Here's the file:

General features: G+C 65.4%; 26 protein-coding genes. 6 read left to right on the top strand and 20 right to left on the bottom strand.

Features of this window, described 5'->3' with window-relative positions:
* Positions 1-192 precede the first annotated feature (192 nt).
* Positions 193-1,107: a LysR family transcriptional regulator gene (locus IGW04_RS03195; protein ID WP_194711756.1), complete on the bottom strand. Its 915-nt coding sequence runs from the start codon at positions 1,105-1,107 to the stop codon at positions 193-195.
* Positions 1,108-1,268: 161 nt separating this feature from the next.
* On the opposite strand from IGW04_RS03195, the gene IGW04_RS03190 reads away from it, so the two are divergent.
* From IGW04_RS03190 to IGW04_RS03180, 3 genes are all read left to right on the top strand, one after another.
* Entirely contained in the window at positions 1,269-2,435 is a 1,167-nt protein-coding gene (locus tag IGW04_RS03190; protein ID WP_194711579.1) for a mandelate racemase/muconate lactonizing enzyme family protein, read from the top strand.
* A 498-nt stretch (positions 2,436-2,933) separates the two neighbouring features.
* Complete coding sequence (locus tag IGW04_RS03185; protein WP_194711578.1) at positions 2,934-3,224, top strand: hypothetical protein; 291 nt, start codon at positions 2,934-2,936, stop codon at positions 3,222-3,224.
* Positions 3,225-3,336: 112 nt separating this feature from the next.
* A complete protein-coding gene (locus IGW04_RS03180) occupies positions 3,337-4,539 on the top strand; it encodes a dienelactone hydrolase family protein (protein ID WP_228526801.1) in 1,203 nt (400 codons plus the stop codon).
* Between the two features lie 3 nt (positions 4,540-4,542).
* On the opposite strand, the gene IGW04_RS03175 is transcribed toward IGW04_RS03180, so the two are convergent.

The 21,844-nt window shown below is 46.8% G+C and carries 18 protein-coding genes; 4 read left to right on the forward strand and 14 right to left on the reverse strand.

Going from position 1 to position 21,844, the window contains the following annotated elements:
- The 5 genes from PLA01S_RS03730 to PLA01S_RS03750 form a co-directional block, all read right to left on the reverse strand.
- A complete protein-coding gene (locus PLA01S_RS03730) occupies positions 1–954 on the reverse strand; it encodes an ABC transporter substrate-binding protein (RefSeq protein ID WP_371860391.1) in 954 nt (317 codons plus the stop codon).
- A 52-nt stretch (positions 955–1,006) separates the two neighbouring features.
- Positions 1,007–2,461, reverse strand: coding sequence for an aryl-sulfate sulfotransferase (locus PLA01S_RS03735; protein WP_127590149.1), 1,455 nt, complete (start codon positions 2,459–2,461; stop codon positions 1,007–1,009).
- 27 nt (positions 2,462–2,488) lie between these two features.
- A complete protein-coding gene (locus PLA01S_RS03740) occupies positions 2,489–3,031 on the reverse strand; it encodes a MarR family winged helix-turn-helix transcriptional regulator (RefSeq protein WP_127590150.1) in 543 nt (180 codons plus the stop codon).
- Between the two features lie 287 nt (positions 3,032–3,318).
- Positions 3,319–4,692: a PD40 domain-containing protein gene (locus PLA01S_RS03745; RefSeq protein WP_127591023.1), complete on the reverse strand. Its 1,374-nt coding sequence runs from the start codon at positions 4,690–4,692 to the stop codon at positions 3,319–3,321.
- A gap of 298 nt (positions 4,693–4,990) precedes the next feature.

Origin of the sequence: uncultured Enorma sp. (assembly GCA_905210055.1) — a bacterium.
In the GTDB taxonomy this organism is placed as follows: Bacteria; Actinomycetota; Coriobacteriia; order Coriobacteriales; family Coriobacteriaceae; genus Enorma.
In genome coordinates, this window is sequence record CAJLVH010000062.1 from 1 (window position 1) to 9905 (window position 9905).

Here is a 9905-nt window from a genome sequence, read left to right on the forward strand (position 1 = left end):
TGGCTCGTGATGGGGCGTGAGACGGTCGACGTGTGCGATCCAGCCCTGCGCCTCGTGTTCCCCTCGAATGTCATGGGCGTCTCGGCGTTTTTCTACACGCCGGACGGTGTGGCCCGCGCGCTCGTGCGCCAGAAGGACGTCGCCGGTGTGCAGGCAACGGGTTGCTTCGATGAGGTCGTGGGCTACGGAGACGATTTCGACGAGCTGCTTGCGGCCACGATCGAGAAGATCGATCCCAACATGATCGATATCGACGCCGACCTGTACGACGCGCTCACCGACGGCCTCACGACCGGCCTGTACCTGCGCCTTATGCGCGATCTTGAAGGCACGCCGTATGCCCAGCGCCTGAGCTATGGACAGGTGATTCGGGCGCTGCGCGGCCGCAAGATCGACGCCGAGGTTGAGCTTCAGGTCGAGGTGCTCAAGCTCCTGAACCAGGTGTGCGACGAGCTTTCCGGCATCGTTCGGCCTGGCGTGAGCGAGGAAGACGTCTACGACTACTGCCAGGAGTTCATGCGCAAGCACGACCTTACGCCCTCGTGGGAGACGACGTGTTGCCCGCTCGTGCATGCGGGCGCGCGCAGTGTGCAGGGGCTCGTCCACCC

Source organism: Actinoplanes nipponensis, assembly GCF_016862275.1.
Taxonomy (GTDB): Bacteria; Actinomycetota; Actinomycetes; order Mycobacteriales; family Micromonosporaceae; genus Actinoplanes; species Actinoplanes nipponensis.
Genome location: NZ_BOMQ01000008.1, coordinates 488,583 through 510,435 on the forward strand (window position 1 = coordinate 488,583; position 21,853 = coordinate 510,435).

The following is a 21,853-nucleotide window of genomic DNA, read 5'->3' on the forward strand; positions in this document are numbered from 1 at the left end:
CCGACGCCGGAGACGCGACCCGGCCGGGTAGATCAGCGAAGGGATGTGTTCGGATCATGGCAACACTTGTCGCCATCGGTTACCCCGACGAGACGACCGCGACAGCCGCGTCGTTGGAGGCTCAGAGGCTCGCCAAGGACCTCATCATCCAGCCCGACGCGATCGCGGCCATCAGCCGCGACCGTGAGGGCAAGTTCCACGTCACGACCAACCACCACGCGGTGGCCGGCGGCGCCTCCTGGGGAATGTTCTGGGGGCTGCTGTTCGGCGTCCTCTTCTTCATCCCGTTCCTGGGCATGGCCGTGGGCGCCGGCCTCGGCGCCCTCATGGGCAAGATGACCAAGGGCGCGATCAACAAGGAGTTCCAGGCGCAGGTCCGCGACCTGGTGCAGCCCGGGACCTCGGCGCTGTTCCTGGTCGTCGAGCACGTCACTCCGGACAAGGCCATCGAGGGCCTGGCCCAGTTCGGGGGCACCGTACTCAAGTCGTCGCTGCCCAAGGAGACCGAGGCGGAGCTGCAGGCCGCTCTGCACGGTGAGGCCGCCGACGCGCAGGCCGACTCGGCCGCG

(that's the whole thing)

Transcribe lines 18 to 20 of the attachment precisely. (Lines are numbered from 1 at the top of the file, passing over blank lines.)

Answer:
- A complete protein-coding gene (locus PLA01S_RS03730) occupies positions 1–954 on the reverse strand; it encodes an ABC transporter substrate-binding protein (RefSeq protein ID WP_371860391.1) in 954 nt (317 codons plus the stop codon).
- A 52-nt stretch (positions 955–1,006) separates the two neighbouring features.
- Positions 1,007–2,461, reverse strand: coding sequence for an aryl-sulfate sulfotransferase (locus PLA01S_RS03735; protein WP_127590149.1), 1,455 nt, complete (start codon positions 2,459–2,461; stop codon positions 1,007–1,009).